For the first thirty-five minutes of each hour, the gallery is cacophonous. Haiduk consigns the other twenty-five minutes to silence. For just less than half the day, “Seductive Exacting Realism” is absent. In “Waiting Rules,” Ivo Andric tells us that “the surest way to rule is to infect others with waiting.” Arrive too late, and it becomes clear that patience is a prison that springs from the self.
By day, light ekes through windows nearest the University of Chicago’s department of economics. Lit, the viewer becomes aware that seeing means being seen and indebted. Sight’s awareness can blind. A family of models—mannequins—perch on high in the cavernous Renaissance Society. Thus surveilled, the space plunges into darkness as the day ends.
These watchers are Sirens—mythical wreck-makers whose song wastes the traveler by drowning out his destination. They are omniscient but for four nooks, corners where there were once windows. Now each corner cove of the gallery has benches; as I sit in one to hear the audio of the show, I become Sirenic, accosting newcomers with my gaze.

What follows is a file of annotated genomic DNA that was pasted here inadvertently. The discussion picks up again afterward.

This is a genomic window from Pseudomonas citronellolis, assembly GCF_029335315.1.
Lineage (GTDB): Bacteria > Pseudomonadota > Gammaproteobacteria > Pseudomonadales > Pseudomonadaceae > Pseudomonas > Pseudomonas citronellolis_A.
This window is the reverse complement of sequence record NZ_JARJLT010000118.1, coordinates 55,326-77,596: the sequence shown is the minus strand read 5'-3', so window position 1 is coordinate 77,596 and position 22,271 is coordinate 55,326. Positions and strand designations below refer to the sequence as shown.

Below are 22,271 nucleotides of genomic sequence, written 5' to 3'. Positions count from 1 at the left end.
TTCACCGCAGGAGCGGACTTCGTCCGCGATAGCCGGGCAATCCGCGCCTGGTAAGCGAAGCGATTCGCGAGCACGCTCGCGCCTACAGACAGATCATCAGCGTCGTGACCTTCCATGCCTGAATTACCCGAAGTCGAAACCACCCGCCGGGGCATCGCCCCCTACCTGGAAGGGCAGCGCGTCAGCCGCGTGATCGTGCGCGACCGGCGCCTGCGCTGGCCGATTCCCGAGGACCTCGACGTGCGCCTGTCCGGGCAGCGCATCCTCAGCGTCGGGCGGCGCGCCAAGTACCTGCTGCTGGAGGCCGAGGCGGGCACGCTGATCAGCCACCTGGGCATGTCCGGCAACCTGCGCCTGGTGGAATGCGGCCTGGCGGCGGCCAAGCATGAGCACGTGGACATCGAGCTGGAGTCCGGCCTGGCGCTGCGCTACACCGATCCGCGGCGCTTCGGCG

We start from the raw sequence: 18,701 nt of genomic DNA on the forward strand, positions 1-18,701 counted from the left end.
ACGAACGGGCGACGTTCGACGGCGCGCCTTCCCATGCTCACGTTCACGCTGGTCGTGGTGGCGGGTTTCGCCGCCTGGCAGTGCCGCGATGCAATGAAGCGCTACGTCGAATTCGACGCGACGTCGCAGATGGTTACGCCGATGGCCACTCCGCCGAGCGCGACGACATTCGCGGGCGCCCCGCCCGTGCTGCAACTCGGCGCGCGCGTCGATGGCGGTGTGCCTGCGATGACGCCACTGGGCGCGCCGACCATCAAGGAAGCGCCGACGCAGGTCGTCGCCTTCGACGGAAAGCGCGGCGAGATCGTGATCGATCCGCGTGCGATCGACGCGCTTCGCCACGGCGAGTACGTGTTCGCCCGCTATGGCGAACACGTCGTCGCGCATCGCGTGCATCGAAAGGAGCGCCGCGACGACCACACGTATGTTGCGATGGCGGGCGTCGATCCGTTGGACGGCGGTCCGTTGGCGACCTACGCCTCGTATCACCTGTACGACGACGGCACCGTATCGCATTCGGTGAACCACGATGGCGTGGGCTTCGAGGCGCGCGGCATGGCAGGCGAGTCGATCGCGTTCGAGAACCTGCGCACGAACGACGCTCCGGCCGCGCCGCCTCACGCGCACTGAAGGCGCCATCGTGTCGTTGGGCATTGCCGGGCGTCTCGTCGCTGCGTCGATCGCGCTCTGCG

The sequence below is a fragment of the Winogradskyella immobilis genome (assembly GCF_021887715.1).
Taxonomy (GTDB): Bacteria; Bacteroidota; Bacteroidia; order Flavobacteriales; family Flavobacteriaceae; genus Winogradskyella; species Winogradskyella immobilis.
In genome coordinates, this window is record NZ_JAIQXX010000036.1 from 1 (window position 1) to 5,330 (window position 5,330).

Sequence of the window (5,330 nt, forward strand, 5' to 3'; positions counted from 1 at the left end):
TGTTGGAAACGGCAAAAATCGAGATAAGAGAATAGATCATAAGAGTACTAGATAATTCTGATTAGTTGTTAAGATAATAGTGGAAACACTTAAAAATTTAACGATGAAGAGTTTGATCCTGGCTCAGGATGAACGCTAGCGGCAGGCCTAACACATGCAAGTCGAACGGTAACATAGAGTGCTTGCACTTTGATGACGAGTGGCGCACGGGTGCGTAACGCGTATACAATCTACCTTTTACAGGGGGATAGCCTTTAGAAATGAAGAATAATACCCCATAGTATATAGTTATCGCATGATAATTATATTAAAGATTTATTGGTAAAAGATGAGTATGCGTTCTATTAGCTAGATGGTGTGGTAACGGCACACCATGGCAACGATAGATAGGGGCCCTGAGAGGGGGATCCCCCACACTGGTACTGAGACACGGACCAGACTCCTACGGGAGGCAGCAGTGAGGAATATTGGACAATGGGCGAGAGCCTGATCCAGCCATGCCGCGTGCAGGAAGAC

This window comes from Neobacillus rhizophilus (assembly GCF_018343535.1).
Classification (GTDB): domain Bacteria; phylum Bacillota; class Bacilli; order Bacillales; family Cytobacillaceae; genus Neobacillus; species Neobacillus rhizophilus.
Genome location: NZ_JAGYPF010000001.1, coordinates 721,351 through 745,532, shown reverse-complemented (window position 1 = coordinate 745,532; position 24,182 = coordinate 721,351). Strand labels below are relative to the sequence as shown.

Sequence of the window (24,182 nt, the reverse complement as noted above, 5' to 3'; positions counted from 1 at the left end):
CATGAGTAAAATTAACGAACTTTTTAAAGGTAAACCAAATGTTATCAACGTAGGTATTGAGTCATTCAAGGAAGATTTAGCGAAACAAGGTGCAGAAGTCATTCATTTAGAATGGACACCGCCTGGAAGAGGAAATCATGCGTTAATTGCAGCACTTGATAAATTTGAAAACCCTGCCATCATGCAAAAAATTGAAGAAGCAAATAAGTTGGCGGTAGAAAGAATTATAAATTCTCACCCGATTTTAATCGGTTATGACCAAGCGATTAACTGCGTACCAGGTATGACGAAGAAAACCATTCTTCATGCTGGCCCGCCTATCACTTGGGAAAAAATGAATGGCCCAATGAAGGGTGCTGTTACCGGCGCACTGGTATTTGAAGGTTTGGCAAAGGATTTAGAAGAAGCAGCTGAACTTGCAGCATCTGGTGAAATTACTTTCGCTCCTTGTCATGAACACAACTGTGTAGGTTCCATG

The audio recording playing in each bay is a discussion between Haiduk and Srda Popovic, former leader of Otpor!, the nonviolent student organization credited with toppling Serbia’s Slobodan Miloševic, and now head of CANVAS, an activist-consultancy organization. Their weighty conversation topics (the hopelessness of waiting, democratic coups funded by American corporations, the artist as petit-political consultant) are belied by the voice actors who perform them. Actor Jennifer Estlin and Lin Qian (Apple’s Asian Siri) package political debate smoothly and agreeably. But the disjunctions—between content and voice, between the cacophonous gallery that abates only when sitting (read: submitting) in the corner, and by comfort found in a conversation that while aurally pleasing induces unease—all displace the viewer and by dislocation fix her.
Waiting is ease in dislocation. To be dislocated thus, one must not just resign to being blindly watched but in fact desire this impotence. Andric again: “They forgot what they were waiting for. They became waiting itself.” (Paul Smith)
Through October 8 at the Renaissance Society, 5811 South Ellis, 4th floor
Elliot J. Reichert is a Chicago-based curator, critic, and editor. He is a currently Curator of Contemporary Art at the Eskenazi Museum of Art, Indiana Unversity, and Hatch Projects Curatorial Resident at the Chicago Artist Coalition. Formerly, he was Art Editor of Newcity and Assistant Curator at the Block Museum of Art, Northwestern University. His writing has been published in The Brooklyn Rail, the Journal of Visual Culture, and Newcity.